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No Execution for TN Man on Death Row; Lawyers Now Focus on Life Sentences

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Courtesy of the Innocence Project (Laramie Renae)
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Pervis Payne embraces his attorney during a court hearing November 23, 2021

A Tennessee man who faced execution appeared in court Tuesday for the first time since the state agreed that his intellectual disability made him ineligible for a death sentence.

Defense attorneys and prosecutors now are arguing over how Pervis Payne, 54, should serve out his two life sentences.

Payne is still convicted of fatally stabbing a Millington woman and her young daughter more than three decades ago — a crime Payne denies committing.

He was originally sentenced to death, but Shelby County District Attorney Amy Weirich announced last week that his impending execution could no longer proceed after a state expert confirmed his intellectual disability.

Federal and state law prohibit use of the death penalty for intellectually disabled individuals.

A county criminal court judge officially overturned Payne’s death sentence Tuesday.

Defense attorney Kelley Henry embraced Payne as he wept at the hearing. Afterwards, she called the most recent development in his case a “measure of justice.”

“Never again will Pervis Payne wake up in the morning wondering whether or not his life will be extinguished by the State of Tennessee,” she told reporters.

Henry is now trying to convince the court to order Payne’s two life sentences to be served concurrently, which could make him eligible for parole in as little as six years. But prosecutors argue the judge is required to run the sentences back to back.

“Which would essentially mean that Pervis would not be eligible for parole until he was 85-years-old,” Henry said.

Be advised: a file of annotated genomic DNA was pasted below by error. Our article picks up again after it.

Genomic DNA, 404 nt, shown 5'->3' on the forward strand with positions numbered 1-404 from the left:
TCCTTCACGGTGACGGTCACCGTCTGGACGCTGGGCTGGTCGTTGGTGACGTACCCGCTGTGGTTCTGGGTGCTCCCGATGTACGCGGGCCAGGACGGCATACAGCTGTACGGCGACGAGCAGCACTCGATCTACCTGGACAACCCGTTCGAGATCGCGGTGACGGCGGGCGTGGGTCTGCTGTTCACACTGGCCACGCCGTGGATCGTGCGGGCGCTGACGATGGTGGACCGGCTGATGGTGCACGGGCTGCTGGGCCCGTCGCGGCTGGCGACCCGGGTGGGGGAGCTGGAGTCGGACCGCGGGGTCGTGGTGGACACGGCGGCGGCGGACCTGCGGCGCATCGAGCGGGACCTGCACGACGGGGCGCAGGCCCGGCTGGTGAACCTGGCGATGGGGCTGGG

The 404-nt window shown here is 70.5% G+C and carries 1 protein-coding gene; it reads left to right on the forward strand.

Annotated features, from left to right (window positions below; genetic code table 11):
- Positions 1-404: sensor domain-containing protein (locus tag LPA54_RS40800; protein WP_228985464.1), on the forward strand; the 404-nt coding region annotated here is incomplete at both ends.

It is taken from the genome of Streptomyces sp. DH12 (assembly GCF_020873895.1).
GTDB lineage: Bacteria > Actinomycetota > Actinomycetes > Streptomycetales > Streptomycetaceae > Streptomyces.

A ruling is expected next month. In the meantime, Henry still hopes to prove Payne’s innocence.

Since his initial trial, Payne has offered his version of events, saying he entered the crime scene after hearing a commotion. He says he initially tried to help the victims, Charisse Christopher, 28, and her toddler daughter, Lacie Jo, who had been stabbed. He then fled fearing that as a Black man he would appear guilty.

“We know that when people hear about his case, someone is going to come forward,” Henry said, surrounded by Payne’s family members and supporters. “Someone is going to come forward and tell us who really committed this offense.”

She noted that Payne is still seeking clemency from Governor Bill Lee, who signed a bill into law earlier this year that allowed for Payne to make his disability claim.

Prosecutors have described the evidence used to convict Payne as “overwhelming,” including  pointing out that upon his appeal, the Tennessee Supreme Court said the jury was right to find his testimony “unbelievable and contrary to human conduct and experience.”

Payne’s family has deep connections in the faith community, which has advocated for him. Supporters celebrated outside the courtroom on Tuesday.

“Lies travel fast, lies ha[ve] wings,” his father, Pastor Carl Payne said. “Truth has legs, and when the truth get there, it will straighten everything out.”